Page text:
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Interim President Garber Asks Alumni to Stick by Harvard Despite ‘Difficult Year’

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Interim Harvard President Alan M. Garber ’76 had a speech prepared for Alumni Day about the University’s resilience after a year of nonstop turmoil on campus. But before Garber could begin speaking on Friday, an animal rights activist leaped onstage and doused him with gold glitter.

“Greetings, fellow travelers,” Garber said, his face sparkling gold. “What a long, strange trip it’s been.”

The glitter attack was not just one more bizarre event during a year in which Harvard affiliates have learned to expect the unexpected. It also became a rather appropriate metaphor for a speech focused on the University’s efforts to power through adversity.

Garber, acknowledging the University’s “difficult year,” implored alumni to stick by Harvard as it attempts to emerge from crisis and emphasized his administration’s commitment to academic freedom.

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In particular, Garber sought to reassure alumni that the University never strayed from its core mission as an institution of higher education even as the controversy surrounding former University President Claudine Gay’s tenure and the encampment staged by pro-Palestine student activists thrust Harvard into national headlines.

“I cannot recount everything that’s happened over these past two semesters — we would be here through Sunday no doubt — but I can tell you that I have never felt more grateful for what usually happens here,” Garber said. “We learn, and we teach. We devote ourselves to research and scholarship.”

“All of that happens every year,” he added. “It happened this year, too.”

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The glitter attack was not the only protest that took place during the Alumni Day ceremony. A few protesters affiliated with Harvard Alumni for Palestine also walked out of the event.

As Garber ended his speech, the protesters chanted “disclose, divest, we will not stop we will not rest” — a common pro-Palestine protest chant demanding the University cut its financial ties to Israel. The walkout, which featured roughly a dozen protesters, was significantly smaller than the pro-Palestine walkout during Commencement one week earlier.

But it was the glitter attack, which ended with Harvard University Police Department officers arresting the protester, that left the greatest impression on Alumni Day attendees.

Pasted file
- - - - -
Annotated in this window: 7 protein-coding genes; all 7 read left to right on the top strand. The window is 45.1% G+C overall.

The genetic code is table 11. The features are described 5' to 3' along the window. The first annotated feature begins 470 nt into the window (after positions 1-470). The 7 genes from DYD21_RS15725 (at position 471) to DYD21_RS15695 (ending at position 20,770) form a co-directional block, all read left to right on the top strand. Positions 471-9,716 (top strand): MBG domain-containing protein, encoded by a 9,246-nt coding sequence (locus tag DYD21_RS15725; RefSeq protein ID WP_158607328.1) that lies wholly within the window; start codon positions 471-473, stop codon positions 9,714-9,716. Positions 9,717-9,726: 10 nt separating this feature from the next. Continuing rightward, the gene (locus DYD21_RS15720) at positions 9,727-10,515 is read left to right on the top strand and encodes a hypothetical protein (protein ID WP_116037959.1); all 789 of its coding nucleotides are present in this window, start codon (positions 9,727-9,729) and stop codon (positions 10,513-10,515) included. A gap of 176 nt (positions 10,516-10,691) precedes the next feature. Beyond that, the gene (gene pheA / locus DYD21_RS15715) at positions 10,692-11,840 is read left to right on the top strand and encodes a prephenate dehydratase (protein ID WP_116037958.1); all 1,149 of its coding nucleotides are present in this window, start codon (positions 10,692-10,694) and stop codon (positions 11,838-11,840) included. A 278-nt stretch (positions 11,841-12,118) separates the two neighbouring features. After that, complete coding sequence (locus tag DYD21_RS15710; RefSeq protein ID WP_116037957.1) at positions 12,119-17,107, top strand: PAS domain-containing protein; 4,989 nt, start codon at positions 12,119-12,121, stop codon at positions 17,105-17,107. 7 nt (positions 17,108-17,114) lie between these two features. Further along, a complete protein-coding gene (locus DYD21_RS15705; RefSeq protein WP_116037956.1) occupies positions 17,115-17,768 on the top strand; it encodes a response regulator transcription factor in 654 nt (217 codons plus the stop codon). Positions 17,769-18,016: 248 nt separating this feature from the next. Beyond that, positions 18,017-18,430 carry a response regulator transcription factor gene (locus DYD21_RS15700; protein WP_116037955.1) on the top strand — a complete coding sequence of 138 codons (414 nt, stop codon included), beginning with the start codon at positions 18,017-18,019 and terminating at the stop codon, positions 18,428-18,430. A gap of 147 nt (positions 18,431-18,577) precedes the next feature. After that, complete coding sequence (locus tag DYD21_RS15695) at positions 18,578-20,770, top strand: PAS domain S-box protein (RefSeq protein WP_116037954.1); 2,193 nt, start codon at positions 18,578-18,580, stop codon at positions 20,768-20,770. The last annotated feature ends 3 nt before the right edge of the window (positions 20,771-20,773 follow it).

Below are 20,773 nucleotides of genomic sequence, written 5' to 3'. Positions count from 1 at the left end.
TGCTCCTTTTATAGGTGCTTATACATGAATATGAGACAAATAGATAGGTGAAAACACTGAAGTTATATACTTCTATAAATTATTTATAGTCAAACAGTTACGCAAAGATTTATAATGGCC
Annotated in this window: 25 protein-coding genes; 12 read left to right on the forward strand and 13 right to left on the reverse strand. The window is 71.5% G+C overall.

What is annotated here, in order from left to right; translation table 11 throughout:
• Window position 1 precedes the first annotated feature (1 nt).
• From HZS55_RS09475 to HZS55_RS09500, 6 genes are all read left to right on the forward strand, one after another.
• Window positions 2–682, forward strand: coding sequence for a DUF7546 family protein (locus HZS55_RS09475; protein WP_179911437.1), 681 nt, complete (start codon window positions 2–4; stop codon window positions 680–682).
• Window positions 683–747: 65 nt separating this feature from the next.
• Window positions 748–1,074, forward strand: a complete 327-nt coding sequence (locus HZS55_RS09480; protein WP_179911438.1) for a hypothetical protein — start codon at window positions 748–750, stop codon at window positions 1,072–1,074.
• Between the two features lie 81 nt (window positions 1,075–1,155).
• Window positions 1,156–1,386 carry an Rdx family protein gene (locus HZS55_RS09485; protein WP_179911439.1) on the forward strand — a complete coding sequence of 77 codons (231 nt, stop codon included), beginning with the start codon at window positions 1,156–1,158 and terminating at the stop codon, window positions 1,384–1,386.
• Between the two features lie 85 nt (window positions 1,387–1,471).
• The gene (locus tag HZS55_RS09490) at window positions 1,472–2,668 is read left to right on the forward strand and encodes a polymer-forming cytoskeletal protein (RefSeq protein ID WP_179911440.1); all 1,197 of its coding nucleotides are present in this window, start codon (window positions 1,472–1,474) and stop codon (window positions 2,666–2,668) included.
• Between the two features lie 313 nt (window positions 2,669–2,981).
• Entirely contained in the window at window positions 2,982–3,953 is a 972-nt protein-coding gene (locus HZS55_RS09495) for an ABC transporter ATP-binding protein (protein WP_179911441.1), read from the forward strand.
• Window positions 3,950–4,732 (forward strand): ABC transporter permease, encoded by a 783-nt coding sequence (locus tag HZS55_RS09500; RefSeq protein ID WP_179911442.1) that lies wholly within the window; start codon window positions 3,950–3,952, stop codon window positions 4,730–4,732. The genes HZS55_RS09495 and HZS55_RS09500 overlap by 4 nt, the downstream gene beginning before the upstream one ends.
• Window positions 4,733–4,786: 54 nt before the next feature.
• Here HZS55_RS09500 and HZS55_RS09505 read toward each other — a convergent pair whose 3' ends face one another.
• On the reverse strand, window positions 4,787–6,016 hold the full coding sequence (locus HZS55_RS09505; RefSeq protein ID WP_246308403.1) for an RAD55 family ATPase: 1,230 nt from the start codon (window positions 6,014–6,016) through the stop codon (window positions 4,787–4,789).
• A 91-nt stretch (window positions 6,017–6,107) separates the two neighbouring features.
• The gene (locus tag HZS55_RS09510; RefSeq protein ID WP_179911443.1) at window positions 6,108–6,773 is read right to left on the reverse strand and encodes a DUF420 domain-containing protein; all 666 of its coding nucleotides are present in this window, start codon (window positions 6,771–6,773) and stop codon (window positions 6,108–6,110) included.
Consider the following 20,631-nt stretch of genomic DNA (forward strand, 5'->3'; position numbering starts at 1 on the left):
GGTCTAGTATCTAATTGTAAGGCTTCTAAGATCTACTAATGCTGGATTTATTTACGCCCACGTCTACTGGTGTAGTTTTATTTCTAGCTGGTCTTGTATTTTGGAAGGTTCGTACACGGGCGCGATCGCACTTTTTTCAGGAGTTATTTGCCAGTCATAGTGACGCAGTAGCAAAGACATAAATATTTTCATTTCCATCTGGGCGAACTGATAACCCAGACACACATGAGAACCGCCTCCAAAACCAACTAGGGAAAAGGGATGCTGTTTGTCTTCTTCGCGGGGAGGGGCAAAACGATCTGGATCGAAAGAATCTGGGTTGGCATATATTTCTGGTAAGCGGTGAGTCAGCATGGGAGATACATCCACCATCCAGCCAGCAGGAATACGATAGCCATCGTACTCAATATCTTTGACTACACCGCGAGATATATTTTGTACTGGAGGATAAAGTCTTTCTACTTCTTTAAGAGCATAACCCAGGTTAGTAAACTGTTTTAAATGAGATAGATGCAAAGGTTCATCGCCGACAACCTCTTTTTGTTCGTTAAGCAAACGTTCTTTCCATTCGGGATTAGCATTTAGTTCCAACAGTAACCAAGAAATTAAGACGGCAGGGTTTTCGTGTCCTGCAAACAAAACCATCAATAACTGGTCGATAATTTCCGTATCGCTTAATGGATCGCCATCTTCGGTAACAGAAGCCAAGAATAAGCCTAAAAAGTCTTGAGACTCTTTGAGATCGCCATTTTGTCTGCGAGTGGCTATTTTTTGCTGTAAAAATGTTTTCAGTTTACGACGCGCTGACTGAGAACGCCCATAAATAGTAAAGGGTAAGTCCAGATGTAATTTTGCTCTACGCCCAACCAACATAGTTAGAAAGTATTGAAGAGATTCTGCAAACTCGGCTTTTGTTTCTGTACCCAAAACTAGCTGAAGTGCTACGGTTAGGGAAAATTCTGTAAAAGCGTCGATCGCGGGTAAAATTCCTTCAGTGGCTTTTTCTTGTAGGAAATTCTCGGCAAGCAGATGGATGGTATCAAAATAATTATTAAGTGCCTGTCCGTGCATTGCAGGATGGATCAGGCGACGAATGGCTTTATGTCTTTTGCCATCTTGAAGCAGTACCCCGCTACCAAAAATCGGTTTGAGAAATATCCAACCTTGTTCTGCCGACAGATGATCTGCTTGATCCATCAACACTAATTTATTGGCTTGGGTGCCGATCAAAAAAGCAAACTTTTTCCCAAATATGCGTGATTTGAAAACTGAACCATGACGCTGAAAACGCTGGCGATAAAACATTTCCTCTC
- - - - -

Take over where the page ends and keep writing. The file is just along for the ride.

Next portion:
After Garber’s speech, outgoing Harvard Alumni Association President Tracy “Ty” Moore II ’06 thanked Garber for his composure during the glitter incident.

“I’m just going to say what’s on everybody’s minds,” Moore said. “What a remarkable demonstration of composure to be accosted and have something thrown on him in an aggressive manner and to still be able to stand here with poise and have the strength of mind and the composure to still speak words filled with insight and appreciation for this brilliant alum community is again beyond me.”

Garber also used his Alumni Day address to highlight the University’s recent commitment to refrain from making statements on external events as one example of how Harvard is trying to “rebuild a culture of civility and respect.”

“This approach is intended to preserve open inquiry and academic freedom by making it easier for all members of the community to express their views,” Garber said. “It is a foundational commitment and I am eager to see it implemented.”

The alumni reunion celebrations are particularly important fundraising tools for the University, a purpose that carries extra importance this year as donations have fallen and Garber himself has expressed serious concern over the University’s ability to fundraise. At the event, HAA Executive Director Sarah C. Karmon thanked alumni volunteers, many of whom serve as fundraisers.

“The past eight months have been challenging in so many ways, not just for our campus but for all who hold a special place in their hearts for Harvard,” Karmon said. “On behalf of the leadership of the University, I want to express our deepest gratitude for the unwavering support and invaluable contributions of all of our alumni volunteers.”

The development office and senior administrators have been working nonstop in recent months to repair relationships with disillusioned donors, prioritizing outreach and listening to alumni concerns over aggressively soliciting donations.

Moore asked alumni to work with each other to stay connected to the University “through all the polarizing headlines and challenges before us.”

“This year has underscored the critical importance of ensuring that all members of our community are heard and embraced,” Moore said. “If that’s not the case, we will witness our community become fragmented and disintegrate.”

The festivities on Friday ended with a keynote speech from award-winning actor Courtney B. Vance ’82, who referenced a quote from Martin Luther King Jr. as he emphasized the importance of self-reflection during politically fraught times.

“I challenge you to make choices in the short time we have here on this earth that lift up your neighbor, your colleague, and potentially your enemy,” Vance said.

—Staff writer Emma H. Haidar can be reached at emma.haidar@thecrimson.com. Follow her on X @HaidarEmma.

—Staff writer Cam E. Kettles can be reached at cam.kettles@thecrimson.com. Follow her on X @cam_kettles or on Threads @camkettles.

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